Until the 18th century, society’s greatest fears were turned towards the devil. He was held responsible for everything that could happen and people were constantly trying to protect themselves against it, especially in sacred places. And how can you protect yourself better from the demons than by driving him away? This is what the builders of cathedrals probably had in mind in the 13th century when they sculpted the first gargoyles.

Indeed, these emblematic stone sculptures representing evil creatures had a pragmatic purpose, to evacuate water, but also two symbolic purposes: to remind the faithful that they must constantly beware of the devil and repel evil with their ugliness. Thanks to their demonic appearance, they are the guardians of the holiness of the place. Today, the gargoyles placed at the vertexes of the cathedral towers watch the city expectantly, witnessing the evolution of the centuries over the City of Lights.

Did the Hunchback of Notre Dame really exist?

If there is a character closely related to Notre Dame Cathedral that is Quasimodo, or also known as the Hunchback of Notre Dame. The character created by Victor Hugo has been the object of many suppositions. Did he really exist or was he simply the result of the author’s invention?

The Hunchback of Notre Dame did not exist as Victor Hugo tells us in his novel, but there was a person who inspired the writer to create such a character. It was one of the sculptors who worked on the remodeling of the cathedral during 1820, who was known for being hunchbacked.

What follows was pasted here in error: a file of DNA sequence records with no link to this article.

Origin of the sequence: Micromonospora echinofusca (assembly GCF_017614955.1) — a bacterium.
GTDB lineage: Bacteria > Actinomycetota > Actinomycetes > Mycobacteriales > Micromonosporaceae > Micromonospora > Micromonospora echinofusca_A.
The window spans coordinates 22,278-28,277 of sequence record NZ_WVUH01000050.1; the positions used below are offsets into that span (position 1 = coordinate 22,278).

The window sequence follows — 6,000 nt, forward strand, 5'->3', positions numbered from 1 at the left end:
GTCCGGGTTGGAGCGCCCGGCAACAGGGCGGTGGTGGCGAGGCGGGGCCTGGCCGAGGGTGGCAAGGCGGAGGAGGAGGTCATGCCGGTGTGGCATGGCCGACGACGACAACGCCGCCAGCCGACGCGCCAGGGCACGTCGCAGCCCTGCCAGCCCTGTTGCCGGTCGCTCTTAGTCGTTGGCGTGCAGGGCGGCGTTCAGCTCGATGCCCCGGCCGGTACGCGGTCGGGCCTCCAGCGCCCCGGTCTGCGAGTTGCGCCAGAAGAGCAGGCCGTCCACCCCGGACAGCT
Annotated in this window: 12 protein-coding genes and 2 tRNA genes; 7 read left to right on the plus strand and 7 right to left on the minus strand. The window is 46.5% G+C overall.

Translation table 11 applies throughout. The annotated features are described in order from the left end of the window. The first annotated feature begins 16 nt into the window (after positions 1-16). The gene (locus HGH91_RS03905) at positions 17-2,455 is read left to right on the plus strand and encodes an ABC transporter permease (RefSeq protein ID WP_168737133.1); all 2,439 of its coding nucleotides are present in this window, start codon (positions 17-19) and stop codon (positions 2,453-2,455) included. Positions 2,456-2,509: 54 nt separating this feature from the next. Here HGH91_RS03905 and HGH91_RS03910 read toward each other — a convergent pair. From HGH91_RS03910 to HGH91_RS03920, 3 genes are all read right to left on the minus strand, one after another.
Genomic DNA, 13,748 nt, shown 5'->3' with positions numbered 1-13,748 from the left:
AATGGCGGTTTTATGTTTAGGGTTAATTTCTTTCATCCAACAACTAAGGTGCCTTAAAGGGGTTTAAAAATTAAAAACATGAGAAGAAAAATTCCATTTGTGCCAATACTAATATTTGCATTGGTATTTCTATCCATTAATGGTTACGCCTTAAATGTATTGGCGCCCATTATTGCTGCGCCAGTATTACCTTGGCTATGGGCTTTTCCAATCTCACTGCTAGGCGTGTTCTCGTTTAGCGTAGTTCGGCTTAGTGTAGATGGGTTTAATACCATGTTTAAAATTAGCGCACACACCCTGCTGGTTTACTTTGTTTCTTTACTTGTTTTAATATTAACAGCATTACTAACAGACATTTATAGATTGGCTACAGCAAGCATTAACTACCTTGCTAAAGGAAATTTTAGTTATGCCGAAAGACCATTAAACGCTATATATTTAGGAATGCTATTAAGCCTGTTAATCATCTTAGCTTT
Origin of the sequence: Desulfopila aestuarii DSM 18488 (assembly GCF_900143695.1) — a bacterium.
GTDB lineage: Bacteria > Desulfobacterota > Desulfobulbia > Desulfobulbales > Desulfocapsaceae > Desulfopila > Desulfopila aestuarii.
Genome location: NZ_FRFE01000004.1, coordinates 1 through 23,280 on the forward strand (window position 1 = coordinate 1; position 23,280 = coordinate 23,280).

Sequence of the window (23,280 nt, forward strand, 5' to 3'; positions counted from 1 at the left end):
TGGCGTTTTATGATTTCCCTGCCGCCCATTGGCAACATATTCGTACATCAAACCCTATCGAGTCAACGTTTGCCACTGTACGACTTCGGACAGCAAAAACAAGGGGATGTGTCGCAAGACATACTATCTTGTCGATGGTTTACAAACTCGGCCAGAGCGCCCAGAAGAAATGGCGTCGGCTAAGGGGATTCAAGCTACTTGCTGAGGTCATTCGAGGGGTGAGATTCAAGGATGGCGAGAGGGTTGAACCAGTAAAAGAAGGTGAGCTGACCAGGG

Victor Hugo, who at that time lived in the same district in which the sculptor worked, could see in him the character that would later give him worldwide fame.

The Legend of the Devil’s Gate

One of the best-known legends of Notre Dame Cathedral is that of the Devil’s Gate. This tells the story of a young locksmith, Biscornet, who was in charge of building the side door of the cathedral, known as Sainte-Anne’s Portal. Such a project overwhelmed the locksmith, who invoked the devil for help by entrusting his soul in exchange for a great result that would promote him to master locksmith.

The next day, Biscornet was praised and praised for such a wonderful forge masterpiece, achieving the status of Master. The devil, hastened to get the agreed soul of the locksmith, did not stop tormenting him until Biscornet was found dead in his bed.

Today, Sainte-Anne’s Portal and its marvellous wrought iron work are still object of speculation. The head of a demon can be found on it, and the gate’s extraordinary precision is hardly attributable to a young apprentice and to the rudimentary tools of the time. Biscornet’s work was replaced in 1860, although it is said that his soul runs through Notre Dame.

Notre Dame, France’s point zero

A big medallion can be found on the ground att the square where Notre Dame is located, reminiscent of the shape of a rose of the winds. This point indicates the point zero from which distances are measured in France, being also considered the center of the city of Paris.

In conclusion, and despite yesterday’s tragedy, Notre Dame remains today a referent of the Gothic style and one of the most elegant and stately monuments in Paris and the world. Here at My Private Paris we are optimistic about the future, hoping to continue to show Notre Dame’s marvels again very soon and for years to come.

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Article written by María Pasca